Ruins of Agdam
The mosque survived the conflict and is a now political sore spot

Agdam was a city in Southern Azerbaijan. Today the city which bustled with life more than 20 years ago is completely deserted and in ruins. Azeris hail it their Hiroshima as it was largely wasted when they lost it to Armenian forces during the war which saw the Azeri loss of Nagorno-Karabakh. Officially, tourists are prohibited from entering Agdam without permission due to its close proximity to Azerbaijan border; however, this rule is totally unenforced in practice, and travelers who encounter soldiers stationed in the region will not be turned back.

The town will not be repopulated since the Karabakh republic treats it not as part of the republic but more as a buffer zone that might be given back in a peace treaty some day.

Get in

A taxi should cost something between 8000-12000 drams (16-24 €). It is up to the driver if he takes the risk to take you there. It is also easy to hitchhike into Agdam from nearby Stepanakert. However, tall grasses throughout the city make it difficult to find your way, and hitchhiking out can be moderately challenging.

Get around

Tall weeds makes visibility difficult during parts of the year. Try to locate the minarets of the Agdam Mosque and walk towards them. Climb to the top of a minaret in order to better orient yourself.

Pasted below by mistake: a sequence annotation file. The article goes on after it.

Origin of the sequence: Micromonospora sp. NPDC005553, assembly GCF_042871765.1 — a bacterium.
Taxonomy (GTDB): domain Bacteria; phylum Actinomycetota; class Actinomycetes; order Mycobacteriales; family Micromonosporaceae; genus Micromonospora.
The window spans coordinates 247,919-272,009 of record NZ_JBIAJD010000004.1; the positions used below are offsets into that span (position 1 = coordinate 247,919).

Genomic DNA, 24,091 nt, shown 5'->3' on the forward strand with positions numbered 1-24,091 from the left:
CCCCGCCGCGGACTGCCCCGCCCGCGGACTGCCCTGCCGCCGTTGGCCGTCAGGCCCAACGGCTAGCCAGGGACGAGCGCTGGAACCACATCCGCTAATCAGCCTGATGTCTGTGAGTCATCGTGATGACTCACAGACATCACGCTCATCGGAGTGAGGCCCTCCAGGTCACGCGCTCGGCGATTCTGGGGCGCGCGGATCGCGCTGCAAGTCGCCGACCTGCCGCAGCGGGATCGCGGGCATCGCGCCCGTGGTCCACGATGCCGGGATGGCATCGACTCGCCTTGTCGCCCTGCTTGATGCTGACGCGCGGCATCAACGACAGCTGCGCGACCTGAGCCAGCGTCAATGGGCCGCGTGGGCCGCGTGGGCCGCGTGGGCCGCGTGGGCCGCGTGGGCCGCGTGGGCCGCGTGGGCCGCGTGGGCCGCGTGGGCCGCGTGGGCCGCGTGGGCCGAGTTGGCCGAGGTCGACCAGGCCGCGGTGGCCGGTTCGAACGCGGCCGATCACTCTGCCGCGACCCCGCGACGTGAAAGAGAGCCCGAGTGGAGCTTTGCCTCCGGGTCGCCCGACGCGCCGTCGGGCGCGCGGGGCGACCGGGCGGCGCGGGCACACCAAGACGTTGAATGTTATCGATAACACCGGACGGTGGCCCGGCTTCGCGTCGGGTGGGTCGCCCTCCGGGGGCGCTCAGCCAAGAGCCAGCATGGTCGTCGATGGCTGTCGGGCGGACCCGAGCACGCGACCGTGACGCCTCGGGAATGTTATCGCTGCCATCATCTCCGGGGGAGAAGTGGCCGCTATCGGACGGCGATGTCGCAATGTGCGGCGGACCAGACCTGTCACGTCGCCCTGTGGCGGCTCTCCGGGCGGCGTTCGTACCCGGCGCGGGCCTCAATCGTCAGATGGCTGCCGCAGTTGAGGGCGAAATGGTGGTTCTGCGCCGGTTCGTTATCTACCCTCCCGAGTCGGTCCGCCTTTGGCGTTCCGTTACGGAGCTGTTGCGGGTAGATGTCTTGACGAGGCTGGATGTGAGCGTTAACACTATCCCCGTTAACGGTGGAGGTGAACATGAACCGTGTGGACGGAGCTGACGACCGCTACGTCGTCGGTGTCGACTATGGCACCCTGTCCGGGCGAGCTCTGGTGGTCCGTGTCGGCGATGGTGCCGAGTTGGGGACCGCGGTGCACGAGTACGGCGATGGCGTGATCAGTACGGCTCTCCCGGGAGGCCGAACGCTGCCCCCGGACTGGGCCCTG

The Agdam Mosque was one of the few buildings not destroyed during the siege. The bottom floors are inhabited by cattle, but you can escape the stench by climbing a terrifying flight of stairs to the top of one of the minarets. From the top of the minaret you will have an opportunity to see most of the abandoned city. A must do. An old mural on the side of a building a few hundred meters from the mosque is a reminder of the city's once vibrant past. Difficult to find, but don't miss it.


Unless offered food/drinks by one of the friendly Armenian families that picnics here, there will be nowhere to get supplies.

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This article is issued from Wikivoyage - version of the Wednesday, July 08, 2015. The text is available under the Creative Commons Attribution/Share Alike but additional terms may apply for the media files.